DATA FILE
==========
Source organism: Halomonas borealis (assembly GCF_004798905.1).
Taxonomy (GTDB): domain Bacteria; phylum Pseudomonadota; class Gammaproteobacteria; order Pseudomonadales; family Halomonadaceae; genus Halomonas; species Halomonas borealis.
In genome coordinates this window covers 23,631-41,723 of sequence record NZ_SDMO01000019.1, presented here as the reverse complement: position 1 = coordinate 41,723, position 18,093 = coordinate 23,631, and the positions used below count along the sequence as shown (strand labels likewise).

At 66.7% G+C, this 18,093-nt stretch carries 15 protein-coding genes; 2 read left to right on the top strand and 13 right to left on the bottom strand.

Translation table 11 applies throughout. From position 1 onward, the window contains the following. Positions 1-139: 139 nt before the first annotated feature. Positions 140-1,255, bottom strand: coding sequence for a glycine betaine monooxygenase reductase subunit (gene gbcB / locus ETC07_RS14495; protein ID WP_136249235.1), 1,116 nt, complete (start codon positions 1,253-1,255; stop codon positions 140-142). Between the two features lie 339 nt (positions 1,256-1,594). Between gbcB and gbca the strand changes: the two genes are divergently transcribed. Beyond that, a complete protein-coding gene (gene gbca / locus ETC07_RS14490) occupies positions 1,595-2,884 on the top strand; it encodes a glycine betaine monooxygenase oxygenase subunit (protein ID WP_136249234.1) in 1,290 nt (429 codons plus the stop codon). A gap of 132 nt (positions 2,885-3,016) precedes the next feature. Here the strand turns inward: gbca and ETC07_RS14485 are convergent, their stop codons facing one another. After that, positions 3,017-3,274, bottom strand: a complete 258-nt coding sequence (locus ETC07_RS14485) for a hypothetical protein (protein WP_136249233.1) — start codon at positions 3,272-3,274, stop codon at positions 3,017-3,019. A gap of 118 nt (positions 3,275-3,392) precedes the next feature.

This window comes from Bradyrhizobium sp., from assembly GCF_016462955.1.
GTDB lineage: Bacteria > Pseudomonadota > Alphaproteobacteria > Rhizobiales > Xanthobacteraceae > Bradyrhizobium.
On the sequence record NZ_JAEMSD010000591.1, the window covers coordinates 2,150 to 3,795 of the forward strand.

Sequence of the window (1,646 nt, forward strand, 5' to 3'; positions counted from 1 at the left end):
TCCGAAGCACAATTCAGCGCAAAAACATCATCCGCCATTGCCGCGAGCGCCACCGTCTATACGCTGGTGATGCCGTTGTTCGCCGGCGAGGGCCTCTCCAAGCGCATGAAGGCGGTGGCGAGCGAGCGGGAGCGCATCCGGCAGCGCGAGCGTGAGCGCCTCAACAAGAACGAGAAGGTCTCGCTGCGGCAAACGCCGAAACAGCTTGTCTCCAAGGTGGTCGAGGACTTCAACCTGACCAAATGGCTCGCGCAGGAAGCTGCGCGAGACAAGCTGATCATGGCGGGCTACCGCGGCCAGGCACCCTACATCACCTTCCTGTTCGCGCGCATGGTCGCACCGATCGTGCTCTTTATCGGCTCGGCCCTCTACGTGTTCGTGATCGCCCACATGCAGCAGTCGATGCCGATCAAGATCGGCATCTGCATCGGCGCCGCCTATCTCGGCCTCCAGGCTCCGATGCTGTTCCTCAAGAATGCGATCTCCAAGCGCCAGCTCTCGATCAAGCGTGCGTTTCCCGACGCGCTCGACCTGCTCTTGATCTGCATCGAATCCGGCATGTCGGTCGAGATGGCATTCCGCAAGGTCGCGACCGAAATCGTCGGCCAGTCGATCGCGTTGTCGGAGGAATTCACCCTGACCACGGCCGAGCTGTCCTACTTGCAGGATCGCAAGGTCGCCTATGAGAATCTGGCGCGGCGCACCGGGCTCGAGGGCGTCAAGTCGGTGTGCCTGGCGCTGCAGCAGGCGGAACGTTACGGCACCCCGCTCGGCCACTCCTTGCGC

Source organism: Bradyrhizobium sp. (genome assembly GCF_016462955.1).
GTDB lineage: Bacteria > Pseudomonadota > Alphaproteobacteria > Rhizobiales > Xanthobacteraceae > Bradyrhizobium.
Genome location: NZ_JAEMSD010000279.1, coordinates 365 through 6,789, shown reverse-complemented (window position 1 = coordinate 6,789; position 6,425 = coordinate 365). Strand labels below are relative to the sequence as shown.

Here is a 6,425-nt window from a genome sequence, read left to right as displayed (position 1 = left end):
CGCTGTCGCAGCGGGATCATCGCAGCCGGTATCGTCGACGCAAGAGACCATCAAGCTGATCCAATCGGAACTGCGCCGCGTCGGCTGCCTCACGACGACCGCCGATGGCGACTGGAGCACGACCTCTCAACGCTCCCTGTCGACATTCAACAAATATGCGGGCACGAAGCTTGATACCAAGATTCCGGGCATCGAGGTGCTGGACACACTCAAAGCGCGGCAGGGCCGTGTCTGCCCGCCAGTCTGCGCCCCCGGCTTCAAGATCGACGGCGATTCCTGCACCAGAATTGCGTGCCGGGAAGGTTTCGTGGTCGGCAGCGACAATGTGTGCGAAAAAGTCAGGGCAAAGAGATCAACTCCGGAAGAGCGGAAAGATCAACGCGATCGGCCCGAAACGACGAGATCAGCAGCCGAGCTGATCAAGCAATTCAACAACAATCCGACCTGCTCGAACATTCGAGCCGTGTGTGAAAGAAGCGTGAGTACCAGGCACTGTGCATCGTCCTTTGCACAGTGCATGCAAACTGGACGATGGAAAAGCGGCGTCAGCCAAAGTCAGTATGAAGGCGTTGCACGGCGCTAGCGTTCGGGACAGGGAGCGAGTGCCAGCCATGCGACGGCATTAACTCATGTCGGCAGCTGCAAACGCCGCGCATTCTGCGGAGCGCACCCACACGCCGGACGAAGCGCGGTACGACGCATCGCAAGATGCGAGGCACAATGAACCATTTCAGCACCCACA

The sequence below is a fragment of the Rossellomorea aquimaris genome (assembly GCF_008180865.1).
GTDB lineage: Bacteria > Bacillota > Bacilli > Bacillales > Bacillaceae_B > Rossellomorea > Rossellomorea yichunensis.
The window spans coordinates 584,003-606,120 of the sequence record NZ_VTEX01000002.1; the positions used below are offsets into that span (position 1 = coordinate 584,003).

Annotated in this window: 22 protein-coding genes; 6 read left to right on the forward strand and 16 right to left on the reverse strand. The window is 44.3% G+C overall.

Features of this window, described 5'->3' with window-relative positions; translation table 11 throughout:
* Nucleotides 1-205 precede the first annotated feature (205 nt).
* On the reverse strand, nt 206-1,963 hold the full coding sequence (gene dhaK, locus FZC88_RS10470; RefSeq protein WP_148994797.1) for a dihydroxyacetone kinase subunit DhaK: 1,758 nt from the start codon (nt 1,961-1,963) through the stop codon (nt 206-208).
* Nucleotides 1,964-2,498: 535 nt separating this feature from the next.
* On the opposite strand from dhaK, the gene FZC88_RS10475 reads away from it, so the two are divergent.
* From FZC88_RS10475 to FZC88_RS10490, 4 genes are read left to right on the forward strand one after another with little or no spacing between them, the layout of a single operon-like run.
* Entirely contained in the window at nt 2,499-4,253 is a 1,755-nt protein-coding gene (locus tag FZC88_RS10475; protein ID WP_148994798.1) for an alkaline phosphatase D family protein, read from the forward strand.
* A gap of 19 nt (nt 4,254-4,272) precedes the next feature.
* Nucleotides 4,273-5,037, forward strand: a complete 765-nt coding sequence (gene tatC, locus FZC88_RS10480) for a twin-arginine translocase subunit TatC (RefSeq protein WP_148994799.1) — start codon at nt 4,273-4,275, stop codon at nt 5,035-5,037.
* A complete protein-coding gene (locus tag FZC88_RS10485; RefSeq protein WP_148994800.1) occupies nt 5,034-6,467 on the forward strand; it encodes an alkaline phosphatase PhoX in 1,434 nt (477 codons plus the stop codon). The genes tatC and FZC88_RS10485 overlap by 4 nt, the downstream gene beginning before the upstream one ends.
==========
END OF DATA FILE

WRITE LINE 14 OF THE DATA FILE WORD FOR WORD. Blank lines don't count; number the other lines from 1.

Here is a 6,425-nt window from a genome sequence, read left to right as displayed (position 1 = left end):